What is popcorn lung?
Popcorn lung, also known as bronchiolitis obliterans or obliterative bronchiolitis, is a serious condition characterized by scarring of the smallest airways in the lungs, known as bronchioles. This scarring leads to a reduction in their capacity and efficiency. The condition is sometimes abbreviated as BO or referred to as constrictive bronchiolitis.
The causes of bronchiolitis obliterans can vary, stemming from various medical and environmental factors. Infections caused by viruses, bacteria, and fungi can lead to inflammation and damage of the bronchioles. Additionally, inhalation of chemical particles can also result in this condition. While diketones like diacetyl are commonly associated with popcorn lung, the National Institutes of Health has identified several other chemicals capable of causing it, such as chlorine, ammonia, sulfur dioxide, and inhaled metal fumes from welding.
Unfortunately, there is currently no known cure for popcorn lung, except for undergoing a lung transplant. However, it is important to note that even lung transplants themselves can potentially trigger the development of bronchiolitis obliterans. In fact, bronchiolitis obliterans syndrome (BOS) stands as the primary cause of chronic rejection following lung transplantation.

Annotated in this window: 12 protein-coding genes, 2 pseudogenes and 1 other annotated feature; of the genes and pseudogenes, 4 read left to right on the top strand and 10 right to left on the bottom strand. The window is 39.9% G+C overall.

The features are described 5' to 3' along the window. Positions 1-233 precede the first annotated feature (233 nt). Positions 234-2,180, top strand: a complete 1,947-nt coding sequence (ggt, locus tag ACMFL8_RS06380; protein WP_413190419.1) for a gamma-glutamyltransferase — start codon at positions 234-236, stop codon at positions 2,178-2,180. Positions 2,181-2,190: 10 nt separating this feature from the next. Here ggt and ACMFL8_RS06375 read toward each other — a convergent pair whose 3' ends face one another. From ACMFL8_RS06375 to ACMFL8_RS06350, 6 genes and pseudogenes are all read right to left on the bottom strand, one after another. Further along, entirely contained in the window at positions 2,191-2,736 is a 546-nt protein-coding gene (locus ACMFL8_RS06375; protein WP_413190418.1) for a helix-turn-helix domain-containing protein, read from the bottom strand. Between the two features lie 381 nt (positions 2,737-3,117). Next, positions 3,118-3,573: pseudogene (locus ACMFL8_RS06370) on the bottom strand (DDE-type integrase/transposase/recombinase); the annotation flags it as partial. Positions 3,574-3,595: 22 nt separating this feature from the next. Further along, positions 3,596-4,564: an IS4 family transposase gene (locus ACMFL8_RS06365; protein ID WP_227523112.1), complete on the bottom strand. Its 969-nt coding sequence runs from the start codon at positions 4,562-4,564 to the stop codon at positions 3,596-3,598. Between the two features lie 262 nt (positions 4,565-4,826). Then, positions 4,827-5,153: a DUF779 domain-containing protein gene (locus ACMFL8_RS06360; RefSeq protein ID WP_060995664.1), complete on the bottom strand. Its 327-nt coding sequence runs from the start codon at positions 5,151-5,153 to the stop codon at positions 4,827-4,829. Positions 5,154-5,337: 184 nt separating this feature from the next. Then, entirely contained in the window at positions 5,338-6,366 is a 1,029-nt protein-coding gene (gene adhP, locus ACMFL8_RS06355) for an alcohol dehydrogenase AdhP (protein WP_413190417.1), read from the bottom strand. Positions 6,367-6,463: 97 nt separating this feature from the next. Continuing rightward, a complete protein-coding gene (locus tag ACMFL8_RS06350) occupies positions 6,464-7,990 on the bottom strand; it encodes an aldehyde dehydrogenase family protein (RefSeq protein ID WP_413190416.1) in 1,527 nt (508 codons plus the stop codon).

Does vaping cause popcorn lung?
There is currently no documented evidence proving that vaping causes popcorn lung, despite numerous news stories suggesting otherwise. Vaping studies and other research have failed to establish any link between vaping and popcorn lung. However, examining the exposure to diacetyl from cigarette smoking might provide some insight into the potential risks. Interestingly, cigarette smoke contains significantly higher levels of diacetyl, at least 100 times more than the highest levels found in any vaping product. Yet, smoking itself is not associated with popcorn lung.
Even with over one billion smokers worldwide who regularly inhale diacetyl from cigarettes, no cases of popcorn lung have been reported among smokers. The few instances of individuals diagnosed with popcorn lung were predominantly workers in popcorn factories. According to the National Institute for Occupational Safety and Health (NIOSH), smokers with bronchiolitis obliterans exhibit more severe lung damage compared to smokers with other smoking-related respiratory conditions like emphysema or chronic bronchitis.
While smoking carries well-known risks, popcorn lung is not one of its outcomes. Lung cancer, heart disease, and chronic obstructive pulmonary disease (COPD) are associated with smoking due to the inhalation of carcinogenic compounds, tar, and carbon monoxide. In contrast, vaping does not involve combustion, eliminating the production of tar and carbon monoxide. In the worst-case scenario, vapes contain only about one percent of the diacetyl found in cigarettes. Although anything is theoretically possible, there is currently no evidence supporting the claim that vaping causes popcorn lung.
Post time: May-19-2023